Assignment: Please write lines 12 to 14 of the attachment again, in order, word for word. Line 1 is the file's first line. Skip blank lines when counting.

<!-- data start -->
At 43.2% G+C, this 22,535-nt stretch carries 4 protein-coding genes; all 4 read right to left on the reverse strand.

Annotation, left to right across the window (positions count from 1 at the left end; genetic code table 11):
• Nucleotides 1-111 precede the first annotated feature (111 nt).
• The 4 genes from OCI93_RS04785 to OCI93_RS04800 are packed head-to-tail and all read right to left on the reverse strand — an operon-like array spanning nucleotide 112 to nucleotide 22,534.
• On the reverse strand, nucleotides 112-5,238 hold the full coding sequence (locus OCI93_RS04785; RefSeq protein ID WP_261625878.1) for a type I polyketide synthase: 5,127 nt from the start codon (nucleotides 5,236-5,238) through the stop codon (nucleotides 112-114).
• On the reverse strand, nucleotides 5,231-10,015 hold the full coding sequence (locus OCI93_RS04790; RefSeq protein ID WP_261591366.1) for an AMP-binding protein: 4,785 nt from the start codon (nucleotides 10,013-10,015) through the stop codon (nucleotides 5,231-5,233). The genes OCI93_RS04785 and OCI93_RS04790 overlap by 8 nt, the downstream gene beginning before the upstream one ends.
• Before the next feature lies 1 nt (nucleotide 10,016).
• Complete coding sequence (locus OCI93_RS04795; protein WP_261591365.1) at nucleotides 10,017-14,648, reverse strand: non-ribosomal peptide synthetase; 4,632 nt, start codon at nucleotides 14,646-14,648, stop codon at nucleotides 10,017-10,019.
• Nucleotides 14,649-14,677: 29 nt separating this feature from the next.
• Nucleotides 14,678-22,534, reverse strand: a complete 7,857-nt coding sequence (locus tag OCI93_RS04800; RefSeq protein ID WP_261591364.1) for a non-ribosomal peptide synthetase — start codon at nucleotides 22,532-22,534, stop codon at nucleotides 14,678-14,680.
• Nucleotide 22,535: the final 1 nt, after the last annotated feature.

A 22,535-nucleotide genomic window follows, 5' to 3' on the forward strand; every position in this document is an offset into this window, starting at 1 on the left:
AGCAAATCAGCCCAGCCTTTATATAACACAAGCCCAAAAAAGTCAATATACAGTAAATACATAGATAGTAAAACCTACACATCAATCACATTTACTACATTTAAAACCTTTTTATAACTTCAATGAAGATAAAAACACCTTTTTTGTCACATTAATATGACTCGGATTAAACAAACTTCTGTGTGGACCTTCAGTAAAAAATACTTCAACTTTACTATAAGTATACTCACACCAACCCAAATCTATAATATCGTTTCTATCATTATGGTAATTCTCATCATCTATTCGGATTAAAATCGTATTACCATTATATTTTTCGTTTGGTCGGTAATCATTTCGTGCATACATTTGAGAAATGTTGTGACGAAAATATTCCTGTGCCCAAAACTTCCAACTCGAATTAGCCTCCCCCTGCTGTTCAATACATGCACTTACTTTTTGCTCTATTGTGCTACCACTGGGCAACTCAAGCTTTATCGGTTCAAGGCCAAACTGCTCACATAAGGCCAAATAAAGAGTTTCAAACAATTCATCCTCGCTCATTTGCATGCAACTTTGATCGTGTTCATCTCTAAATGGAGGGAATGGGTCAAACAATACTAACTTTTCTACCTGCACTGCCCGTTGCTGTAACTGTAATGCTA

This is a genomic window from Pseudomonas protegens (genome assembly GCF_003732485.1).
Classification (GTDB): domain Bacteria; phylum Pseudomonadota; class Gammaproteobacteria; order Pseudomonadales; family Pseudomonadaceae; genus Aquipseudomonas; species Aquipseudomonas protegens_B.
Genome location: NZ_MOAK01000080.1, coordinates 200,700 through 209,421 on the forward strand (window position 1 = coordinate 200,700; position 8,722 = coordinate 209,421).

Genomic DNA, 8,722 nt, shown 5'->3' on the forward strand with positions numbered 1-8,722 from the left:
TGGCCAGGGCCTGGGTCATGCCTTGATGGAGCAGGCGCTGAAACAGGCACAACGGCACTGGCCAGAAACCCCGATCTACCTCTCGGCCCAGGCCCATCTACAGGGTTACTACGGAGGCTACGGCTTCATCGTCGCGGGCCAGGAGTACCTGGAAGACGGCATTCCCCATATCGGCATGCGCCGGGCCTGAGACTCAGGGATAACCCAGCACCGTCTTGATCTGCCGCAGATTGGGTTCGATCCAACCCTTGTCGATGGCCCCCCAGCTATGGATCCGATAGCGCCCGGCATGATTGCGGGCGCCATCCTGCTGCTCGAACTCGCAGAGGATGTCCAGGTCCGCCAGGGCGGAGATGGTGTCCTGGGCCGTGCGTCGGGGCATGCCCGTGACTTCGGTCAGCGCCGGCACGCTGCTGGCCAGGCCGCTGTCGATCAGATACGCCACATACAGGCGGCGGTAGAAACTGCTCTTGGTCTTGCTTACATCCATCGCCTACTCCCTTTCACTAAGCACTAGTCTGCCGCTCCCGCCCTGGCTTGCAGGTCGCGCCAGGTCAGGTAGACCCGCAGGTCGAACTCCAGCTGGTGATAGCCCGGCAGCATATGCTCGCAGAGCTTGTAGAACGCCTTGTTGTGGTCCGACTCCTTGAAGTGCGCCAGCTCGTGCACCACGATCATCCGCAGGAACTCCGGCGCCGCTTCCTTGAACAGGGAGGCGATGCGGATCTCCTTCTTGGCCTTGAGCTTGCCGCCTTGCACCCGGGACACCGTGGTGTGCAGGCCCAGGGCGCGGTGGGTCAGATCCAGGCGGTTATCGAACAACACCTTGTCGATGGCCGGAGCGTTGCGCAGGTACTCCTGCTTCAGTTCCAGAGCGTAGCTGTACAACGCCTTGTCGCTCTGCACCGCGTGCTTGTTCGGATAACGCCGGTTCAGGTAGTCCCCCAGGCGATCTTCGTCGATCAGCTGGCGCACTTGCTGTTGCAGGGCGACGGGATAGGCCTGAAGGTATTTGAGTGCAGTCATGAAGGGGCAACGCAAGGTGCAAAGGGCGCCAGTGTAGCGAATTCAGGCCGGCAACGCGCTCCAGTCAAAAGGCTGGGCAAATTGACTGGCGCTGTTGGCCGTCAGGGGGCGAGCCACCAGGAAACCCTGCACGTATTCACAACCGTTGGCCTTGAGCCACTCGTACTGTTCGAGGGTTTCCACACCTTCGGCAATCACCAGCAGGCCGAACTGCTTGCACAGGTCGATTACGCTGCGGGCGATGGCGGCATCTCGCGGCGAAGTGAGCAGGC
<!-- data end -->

A 22,535-nucleotide genomic window follows, 5' to 3' on the forward strand; every position in this document is an offset into this window, starting at 1 on the left:
AGCAAATCAGCCCAGCCTTTATATAACACAAGCCCAAAAAAGTCAATATACAGTAAATACATAGATAGTAAAACCTACACATCAATCACATTTACTACATTTAAAACCTTTTTATAACTTCAATGAAGATAAAAACACCTTTTTTGTCACATTAATATGACTCGGATTAAACAAACTTCTGTGTGGACCTTCAGTAAAAAATACTTCAACTTTACTATAAGTATACTCACACCAACCCAAATCTATAATATCGTTTCTATCATTATGGTAATTCTCATCATCTATTCGGATTAAAATCGTATTACCATTATATTTTTCGTTTGGTCGGTAATCATTTCGTGCATACATTTGAGAAATGTTGTGACGAAAATATTCCTGTGCCCAAAACTTCCAACTCGAATTAGCCTCCCCCTGCTGTTCAATACATGCACTTACTTTTTGCTCTATTGTGCTACCACTGGGCAACTCAAGCTTTATCGGTTCAAGGCCAAACTGCTCACATAAGGCCAAATAAAGAGTTTCAAACAATTCATCCTCGCTCATTTGCATGCAACTTTGATCGTGTTCATCTCTAAATGGAGGGAATGGGTCAAACAATACTAACTTTTCTACCTGCACTGCCCGTTGCTGTAACTGTAATGCTA

This is a genomic window from Pseudomonas protegens (genome assembly GCF_003732485.1).